What is the game’s goal? This should be an important consideration when designing a game. Akin to learning objectives for teachers, this is the framework or praxis that undergirds everything. The mechanics, art, layout, pace, etc, all feed into a concept which attempts to accomplish a goal or goals. All aspects of the game don’t have to drive towards a goal, but most should.
What mechanic is used a lot? Is it used consistently? Can gamers understand it easily? Does it match the goal/setting? Do the mechanics increase or decrease fun? Is working out a good combination of rolls a fun and challenging part of the game, or does it get overly complicated and bog down the fun? The answer to these questions varies from gamer to gamer. They are questions to consider, however, when designing a game for your friends. Will they want to understand the mechanics?
Dice probability quickly gets complicated. What referees and players are asked to do with the outcomes and the use of charts further complicates the math behind the mechanics. However, just because the mathematics behind the rolling is complicated doesn’t mean understanding how to play the game is complicated, too. I’ve had fourth grade students learn to play a variety of card games successfully that have extremely complicated probabilities behind them.
When designing games it behooves the designer to understand, to some extent, probability. In this way, s/he can create a game engine that does what s/he wants it to. I’m not talking about balancing of powers, but balancing of probabilities when it’s needed. The goal of the game, in many cases, dictates what the mechanics should be. For example, are you designing a near future game, with a focus on politics? A good game design might be to increase the probability of death by firearm combat and increase the chances of both succeeding and needing to apply political means. Understanding a little about probability also enables gamers to create effective house rules.
Bell curves offer a quick way to understand probability. Image the x-axis as the number of different possible outcomes and the y-axis as the probability of those outcomes occurring. The frequency of the rolls is important when selecting dice and combinations. For example, if rolling for stats, you should probably increase the number of dice rolled to “flatten” your bell curve. If you have a low number of dice for stat rolling, there is a greater probability of rolling extreme stats. On the flip side, if you’re doing a specific roll often, you may want to reduce the number of die. You will adhere to the bell curve over time, while still allowing players a higher probability of extreme rolls (which are fun in combat, but not so much during character generation). As the number of dice in the pool is increased, the standard deviation also tends to increases and the mean result lowers. In other words, as you increase the dice pool you are more likely to roll closer to the average.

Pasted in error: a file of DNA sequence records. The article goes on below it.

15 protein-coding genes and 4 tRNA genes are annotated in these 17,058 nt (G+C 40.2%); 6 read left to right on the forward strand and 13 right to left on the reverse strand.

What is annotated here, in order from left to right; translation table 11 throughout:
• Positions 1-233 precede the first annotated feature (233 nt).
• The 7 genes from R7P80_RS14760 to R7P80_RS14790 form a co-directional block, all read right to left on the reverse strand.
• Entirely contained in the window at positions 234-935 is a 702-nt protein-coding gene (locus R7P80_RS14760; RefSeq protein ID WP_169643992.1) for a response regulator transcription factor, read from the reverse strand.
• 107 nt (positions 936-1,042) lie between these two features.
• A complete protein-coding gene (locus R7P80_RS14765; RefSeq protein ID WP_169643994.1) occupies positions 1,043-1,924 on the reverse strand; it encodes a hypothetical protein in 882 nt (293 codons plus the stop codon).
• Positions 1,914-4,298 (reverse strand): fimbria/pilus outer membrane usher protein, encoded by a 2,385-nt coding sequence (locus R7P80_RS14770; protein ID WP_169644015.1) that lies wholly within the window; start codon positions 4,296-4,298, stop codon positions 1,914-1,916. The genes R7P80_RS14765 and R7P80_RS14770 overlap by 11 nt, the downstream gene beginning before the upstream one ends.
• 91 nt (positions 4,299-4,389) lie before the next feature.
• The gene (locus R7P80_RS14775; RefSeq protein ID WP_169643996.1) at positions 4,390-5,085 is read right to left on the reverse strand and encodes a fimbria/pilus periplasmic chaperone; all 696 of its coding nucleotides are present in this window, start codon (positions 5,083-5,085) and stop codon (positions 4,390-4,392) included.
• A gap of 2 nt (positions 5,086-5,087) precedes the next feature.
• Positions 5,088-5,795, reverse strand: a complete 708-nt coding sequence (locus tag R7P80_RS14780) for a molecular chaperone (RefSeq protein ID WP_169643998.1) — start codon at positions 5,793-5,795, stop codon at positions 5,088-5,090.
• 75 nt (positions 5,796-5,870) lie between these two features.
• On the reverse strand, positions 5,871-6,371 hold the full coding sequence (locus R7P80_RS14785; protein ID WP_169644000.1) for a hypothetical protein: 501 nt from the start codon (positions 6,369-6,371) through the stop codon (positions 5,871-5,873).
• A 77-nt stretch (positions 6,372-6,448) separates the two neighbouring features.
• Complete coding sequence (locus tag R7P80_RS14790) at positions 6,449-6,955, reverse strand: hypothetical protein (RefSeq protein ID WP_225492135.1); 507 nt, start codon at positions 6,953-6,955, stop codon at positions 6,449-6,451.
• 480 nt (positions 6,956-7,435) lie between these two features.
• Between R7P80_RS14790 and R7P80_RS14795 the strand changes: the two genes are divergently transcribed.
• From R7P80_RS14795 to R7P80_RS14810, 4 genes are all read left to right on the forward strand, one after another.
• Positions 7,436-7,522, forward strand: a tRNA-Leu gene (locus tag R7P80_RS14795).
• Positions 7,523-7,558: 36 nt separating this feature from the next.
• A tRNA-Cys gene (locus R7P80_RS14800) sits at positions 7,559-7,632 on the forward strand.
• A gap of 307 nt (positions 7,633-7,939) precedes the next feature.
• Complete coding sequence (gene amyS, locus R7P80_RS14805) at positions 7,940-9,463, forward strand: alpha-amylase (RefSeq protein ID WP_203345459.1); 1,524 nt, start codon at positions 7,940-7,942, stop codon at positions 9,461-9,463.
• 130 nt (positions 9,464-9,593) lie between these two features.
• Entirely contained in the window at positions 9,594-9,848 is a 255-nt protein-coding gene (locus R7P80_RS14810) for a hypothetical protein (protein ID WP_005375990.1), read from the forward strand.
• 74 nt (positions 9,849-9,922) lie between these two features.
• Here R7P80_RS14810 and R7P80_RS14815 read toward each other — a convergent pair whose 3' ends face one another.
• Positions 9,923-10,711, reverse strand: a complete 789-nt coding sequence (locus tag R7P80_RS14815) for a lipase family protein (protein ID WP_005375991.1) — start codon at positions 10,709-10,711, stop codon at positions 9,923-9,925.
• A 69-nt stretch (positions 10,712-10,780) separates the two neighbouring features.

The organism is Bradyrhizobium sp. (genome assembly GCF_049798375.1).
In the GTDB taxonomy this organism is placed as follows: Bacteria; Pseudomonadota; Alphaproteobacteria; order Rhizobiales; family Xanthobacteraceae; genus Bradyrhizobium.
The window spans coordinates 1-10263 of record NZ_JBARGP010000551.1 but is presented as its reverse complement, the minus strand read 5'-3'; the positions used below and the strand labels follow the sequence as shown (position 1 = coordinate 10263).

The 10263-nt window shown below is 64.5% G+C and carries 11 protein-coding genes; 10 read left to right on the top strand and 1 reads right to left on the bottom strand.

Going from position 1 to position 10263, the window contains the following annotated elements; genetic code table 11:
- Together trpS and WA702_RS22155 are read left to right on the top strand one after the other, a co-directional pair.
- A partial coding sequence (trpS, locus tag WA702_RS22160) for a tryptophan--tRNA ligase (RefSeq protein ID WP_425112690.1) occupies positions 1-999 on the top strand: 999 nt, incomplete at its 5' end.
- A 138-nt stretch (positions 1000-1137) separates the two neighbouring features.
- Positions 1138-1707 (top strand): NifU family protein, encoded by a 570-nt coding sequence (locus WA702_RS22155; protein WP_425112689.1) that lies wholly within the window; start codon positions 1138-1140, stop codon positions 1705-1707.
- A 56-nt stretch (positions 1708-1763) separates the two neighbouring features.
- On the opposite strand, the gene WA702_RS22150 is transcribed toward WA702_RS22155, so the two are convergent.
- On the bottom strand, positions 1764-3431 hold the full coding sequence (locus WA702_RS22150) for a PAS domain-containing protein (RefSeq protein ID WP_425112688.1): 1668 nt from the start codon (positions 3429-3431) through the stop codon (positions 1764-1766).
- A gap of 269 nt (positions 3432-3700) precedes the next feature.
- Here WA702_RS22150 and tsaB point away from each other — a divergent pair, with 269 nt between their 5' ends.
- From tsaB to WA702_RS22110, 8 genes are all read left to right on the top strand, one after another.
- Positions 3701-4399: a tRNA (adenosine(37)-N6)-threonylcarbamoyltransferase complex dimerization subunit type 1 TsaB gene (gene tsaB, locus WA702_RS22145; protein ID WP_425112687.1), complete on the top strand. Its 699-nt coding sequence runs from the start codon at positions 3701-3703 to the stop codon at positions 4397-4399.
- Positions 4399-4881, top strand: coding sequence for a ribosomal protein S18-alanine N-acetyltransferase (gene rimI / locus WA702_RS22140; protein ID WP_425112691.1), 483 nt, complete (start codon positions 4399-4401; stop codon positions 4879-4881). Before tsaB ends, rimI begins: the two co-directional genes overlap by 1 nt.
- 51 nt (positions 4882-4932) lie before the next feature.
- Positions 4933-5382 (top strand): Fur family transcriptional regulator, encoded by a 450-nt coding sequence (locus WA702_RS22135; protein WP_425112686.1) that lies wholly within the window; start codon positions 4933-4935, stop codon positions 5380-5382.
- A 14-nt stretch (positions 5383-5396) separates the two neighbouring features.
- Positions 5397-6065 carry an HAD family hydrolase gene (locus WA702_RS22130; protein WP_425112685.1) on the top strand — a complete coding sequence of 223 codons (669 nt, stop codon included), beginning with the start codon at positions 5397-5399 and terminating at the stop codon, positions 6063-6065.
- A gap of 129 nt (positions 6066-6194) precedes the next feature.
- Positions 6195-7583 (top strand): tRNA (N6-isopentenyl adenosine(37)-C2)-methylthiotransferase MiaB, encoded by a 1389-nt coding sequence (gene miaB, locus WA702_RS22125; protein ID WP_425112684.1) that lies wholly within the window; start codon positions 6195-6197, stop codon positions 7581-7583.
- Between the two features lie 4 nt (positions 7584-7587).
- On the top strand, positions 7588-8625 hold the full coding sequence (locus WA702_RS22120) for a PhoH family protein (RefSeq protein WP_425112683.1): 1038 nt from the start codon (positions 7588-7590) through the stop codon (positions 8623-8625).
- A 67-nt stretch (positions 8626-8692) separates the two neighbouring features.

As you increase the number of faces on your die, you obviously increase the number of possible results, but you also increase the range of results. A low number of die with a high number of faces provides an extremely wide bell curve. Assuming you add the die results, as you increase the number of die in the pool, the bell curve gets wider and flattens out on top. As you increase the number of faces on the die, only the bell curve base widens.
Die Roll Combinations
Low die/high face: With this roll, extremes are likely. When there are large number of possible outcomes that are nearly equally likely to happen, this is a good selection. Charts and tables benefit from this type of die roll.
Low die/low face: This combination gives a small range of likely outcomes. This works well for damages. It provides a tightly controlled variation of outcomes. When there are a small number of possible outcomes that are nearly equal, this is a good selection.
High die/high face: This works well for conflicting roll. When you need an extremely large number of possible outcomes, this is a good selection.
High die/low face: Large range, average or close to average likely. This works well for character stats. When there are a large number of possible outcomes, but most results are grouped around the mean, this is a good selection.
These are a few characteristics of role-playing games that I consider when playing, running, and designing games. They are far from clear or complete. I hope to continue these thoughts in future posts.